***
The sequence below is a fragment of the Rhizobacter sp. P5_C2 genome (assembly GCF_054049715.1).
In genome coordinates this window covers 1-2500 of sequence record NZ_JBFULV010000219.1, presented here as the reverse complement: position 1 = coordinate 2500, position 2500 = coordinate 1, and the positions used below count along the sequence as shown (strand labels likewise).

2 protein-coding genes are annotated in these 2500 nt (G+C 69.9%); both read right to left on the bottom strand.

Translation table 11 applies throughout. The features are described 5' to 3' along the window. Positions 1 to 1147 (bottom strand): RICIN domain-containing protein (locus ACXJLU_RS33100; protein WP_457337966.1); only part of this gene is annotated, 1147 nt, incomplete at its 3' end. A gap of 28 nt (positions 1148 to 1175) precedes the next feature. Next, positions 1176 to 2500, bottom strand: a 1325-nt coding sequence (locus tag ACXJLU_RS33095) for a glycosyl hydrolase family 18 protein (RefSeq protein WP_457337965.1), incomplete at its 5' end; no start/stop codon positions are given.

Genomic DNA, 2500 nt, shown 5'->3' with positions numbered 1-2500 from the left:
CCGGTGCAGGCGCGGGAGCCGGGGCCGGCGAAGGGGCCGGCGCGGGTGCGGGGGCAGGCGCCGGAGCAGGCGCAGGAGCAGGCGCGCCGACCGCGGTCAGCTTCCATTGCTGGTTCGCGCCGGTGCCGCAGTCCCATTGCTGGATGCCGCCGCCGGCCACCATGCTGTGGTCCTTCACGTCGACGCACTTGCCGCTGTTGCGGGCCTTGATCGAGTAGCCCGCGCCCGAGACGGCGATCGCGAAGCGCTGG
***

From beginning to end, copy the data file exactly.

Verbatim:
The sequence below is a fragment of the Rhizobacter sp. P5_C2 genome (assembly GCF_054049715.1).
In genome coordinates this window covers 1-2500 of sequence record NZ_JBFULV010000219.1, presented here as the reverse complement: position 1 = coordinate 2500, position 2500 = coordinate 1, and the positions used below count along the sequence as shown (strand labels likewise).

2 protein-coding genes are annotated in these 2500 nt (G+C 69.9%); both read right to left on the bottom strand.

Translation table 11 applies throughout. The features are described 5' to 3' along the window. Positions 1 to 1147 (bottom strand): RICIN domain-containing protein (locus ACXJLU_RS33100; protein WP_457337966.1); only part of this gene is annotated, 1147 nt, incomplete at its 3' end. A gap of 28 nt (positions 1148 to 1175) precedes the next feature. Next, positions 1176 to 2500, bottom strand: a 1325-nt coding sequence (locus tag ACXJLU_RS33095) for a glycosyl hydrolase family 18 protein (RefSeq protein WP_457337965.1), incomplete at its 5' end; no start/stop codon positions are given.

Genomic DNA, 2500 nt, shown 5'->3' with positions numbered 1-2500 from the left:
CCGGTGCAGGCGCGGGAGCCGGGGCCGGCGAAGGGGCCGGCGCGGGTGCGGGGGCAGGCGCCGGAGCAGGCGCAGGAGCAGGCGCGCCGACCGCGGTCAGCTTCCATTGCTGGTTCGCGCCGGTGCCGCAGTCCCATTGCTGGATGCCGCCGCCGGCCACCATGCTGTGGTCCTTCACGTCGACGCACTTGCCGCTGTTGCGGGCCTTGATCGAGTAGCCCGCGCCCGAGACGGCGATCGCGAAGCGCTGG